Agile Manufacturing : Sandia demonstrates agile manufacturing
The old relationship in computer-controlled manufacture has been replaced by a new "intelligent agent" concept demonstrated at Sandia National Laboratories/California.
The system enables " a lot better decisions," says Ron Stoltz, manager of Sandia's Corporate Manufacturing Infrastructure Department. Machines linked by software being developed at Sandia can request and receive information from each other, communicating laterally as "peers" rather than through a hierarchical arrangement.
"The control software is actually a quantum leap from the usual standard manufacturing automated control," says project engineer Robert Hillaire.
In the future, the software will give people running the system recommendations, advice and options for various trade-offs that may be critical, such as fabrication deadlines, cost and precision tolerances. This information will allow better-informed decisions during manufacture, which Sandia programmer Carmen Pancerella calls "a very elaborate process." She adds, "It's really an art, it's not black-and-white."
University of California at Berkeley Professor Paul Wright collaborates on this development, and is interested in the ability of the system to permit planning "on the fly" to take advantage of opportunities or correct problems that arise. The system also allows choosing between options before the manufacturing process begins.
"One of the things that we're really interested in is to close the loop between design, fabrication and inspection," says Pancerella, who is helping design the software. She previously worked with the National Institute for Standards and Technology on more traditional hierarchical manufacturing schemes.
At Sandia/California's Agile Manufacturing Cell, several machine tools are coordinated to work in unison. The software under development has been linked to a lathe, robot and coordinate measuring machine. A demonstration of the software shows the robot pick up a stock piece of metal and transport it to the lathe, where it is turned into a small vessel and probed for on-machine acceptance, then carried to a cleaning station, next to the coordinate measuring machine, and finally deposited in a finished part area.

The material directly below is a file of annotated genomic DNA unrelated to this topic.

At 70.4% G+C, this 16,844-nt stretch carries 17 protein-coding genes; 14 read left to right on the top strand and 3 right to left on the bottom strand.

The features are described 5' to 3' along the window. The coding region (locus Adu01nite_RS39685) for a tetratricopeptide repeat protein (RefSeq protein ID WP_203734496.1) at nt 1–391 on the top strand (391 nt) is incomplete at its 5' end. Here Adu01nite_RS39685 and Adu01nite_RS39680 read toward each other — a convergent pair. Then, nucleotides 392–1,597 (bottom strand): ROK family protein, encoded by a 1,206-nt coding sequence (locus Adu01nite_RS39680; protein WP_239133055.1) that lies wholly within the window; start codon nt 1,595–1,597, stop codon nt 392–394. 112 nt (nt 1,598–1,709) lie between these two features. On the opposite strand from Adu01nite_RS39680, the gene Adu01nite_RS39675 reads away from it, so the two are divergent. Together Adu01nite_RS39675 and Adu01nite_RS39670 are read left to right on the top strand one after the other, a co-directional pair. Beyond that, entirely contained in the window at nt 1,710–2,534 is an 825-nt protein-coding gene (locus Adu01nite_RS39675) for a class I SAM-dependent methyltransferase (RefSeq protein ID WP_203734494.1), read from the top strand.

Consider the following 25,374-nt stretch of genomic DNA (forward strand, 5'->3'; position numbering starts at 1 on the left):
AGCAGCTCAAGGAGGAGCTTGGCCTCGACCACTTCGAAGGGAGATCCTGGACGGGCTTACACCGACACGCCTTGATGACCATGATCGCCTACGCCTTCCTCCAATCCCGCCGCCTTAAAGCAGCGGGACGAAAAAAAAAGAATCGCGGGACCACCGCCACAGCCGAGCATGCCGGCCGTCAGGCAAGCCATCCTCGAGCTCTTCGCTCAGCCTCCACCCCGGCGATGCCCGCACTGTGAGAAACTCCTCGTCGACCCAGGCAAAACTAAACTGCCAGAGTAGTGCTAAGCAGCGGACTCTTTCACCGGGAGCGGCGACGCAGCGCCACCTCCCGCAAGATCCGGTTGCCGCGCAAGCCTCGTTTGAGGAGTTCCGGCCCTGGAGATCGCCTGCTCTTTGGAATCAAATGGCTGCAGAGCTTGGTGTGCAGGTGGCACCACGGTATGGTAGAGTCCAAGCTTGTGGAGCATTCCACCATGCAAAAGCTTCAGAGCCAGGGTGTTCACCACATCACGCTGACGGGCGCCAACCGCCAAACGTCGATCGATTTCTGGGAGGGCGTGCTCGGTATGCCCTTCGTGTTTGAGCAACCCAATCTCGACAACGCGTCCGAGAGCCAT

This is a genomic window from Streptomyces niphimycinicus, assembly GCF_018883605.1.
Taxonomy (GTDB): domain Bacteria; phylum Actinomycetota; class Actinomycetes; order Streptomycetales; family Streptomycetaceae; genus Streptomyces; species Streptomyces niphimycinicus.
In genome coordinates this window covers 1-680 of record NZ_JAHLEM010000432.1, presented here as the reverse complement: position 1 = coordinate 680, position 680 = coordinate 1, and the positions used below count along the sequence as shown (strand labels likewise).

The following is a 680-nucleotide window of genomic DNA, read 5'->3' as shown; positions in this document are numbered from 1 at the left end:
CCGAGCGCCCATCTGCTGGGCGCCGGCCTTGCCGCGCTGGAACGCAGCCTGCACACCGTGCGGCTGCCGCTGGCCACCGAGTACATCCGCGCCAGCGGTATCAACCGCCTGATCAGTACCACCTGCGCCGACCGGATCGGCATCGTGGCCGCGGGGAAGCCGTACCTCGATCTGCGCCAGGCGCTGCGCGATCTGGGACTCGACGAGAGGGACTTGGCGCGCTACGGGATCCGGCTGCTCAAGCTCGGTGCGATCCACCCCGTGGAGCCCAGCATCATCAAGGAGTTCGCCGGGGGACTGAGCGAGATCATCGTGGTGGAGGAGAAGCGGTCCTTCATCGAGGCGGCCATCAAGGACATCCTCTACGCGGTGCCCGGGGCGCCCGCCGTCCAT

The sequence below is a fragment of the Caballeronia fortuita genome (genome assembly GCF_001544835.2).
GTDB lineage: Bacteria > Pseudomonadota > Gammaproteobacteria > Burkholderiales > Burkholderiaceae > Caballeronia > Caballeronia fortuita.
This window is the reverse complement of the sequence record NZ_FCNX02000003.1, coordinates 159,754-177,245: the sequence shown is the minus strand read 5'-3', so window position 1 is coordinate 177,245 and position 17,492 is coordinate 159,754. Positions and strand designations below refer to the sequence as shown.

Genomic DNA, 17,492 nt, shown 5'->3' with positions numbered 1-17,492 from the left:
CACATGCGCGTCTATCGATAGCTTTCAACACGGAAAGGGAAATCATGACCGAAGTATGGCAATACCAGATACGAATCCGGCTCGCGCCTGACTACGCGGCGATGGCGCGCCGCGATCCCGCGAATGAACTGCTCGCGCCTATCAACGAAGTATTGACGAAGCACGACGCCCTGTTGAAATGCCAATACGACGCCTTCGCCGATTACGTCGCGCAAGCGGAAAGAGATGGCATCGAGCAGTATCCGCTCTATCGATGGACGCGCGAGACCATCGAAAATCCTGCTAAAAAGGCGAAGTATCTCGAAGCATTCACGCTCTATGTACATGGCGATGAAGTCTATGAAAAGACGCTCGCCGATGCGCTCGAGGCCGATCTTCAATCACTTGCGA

During this process, information from the inspection can be transmitted via the Internet to other organizations. The software also works with different computer operating systems. Eventually, Pancerella says, manufacture with this type of "intelligent agent" control can take place in a virtual enterprise across organizational and geographic boundaries. She is working toward that goal with collaborators at Stanford University.
"We're looking for a software architecture that is open and modifiable," Stoltz says. "You can't really obtain that from commercial suppliers today. It allows you to much more quickly and effectively modify the system."
Adds Sandian Bob Whiteside, who is also working on the project, "Information-intensive manufacturing is what we're trying to achieve."
Fifteen Sandians based in California spent two months developing the demonstration with input from university and industry consultants, according to Hisup Park, who coordinated the efforts. Another 15 Sandians from New Mexico provided expertise in the areas of robot safety, programming and simulation; cell control structure; design advising tools and welding advising tools.
"The notion of agile manufacturing has been around for a while now. It so far has just been a vision, and what we intend to do with the Agile Manufacturing Cell is apply the flesh to the vision," Park says. "The product development process is not a set of discrete steps, it is really a continuous cycle of events that feed one to another."
The discrete steps, he says, have been imposed by traditional approaches to manufacture in which specialists at each step have had to guess or assume capabilities of the other parts of the cycle. Instead of requiring these specialized groups to simply take what the preceding group has "thrown over the wall" to them during product development, the new software can provide more thorough information about the manufacturing operation, which can be used to enhance product reliability, Park says, or to build up a database of knowledge.
Eventually, he envisions a network of responsive, well- characterized manufacturing centers that are connected through high- speed data links and can work as a single entity if necessary for either commercial or defense purposes. Within this network, "intelligent agent" software modules can function as well-defined building blocks that easily fit together to control the process.
Ultimately, Stoltz says, the system should help Sandia reduce cost and time for precise production of defense components.
The Sandia agile manufacturing scheme will also include a virtual reality component in which operators can test their control software before machining a part, communicate between dispersed groups, and train users.
Sandia National Laboratories is a multiprogram Department of Energy laboratory, operated by a subsidiary of Lockheed Martin Corp. With main facilities located in Albuquerque, N.M., and Livermore, Calif., Sandia has major research and development responsibilities in national defense, energy, environmental technologies and economic competitiveness.
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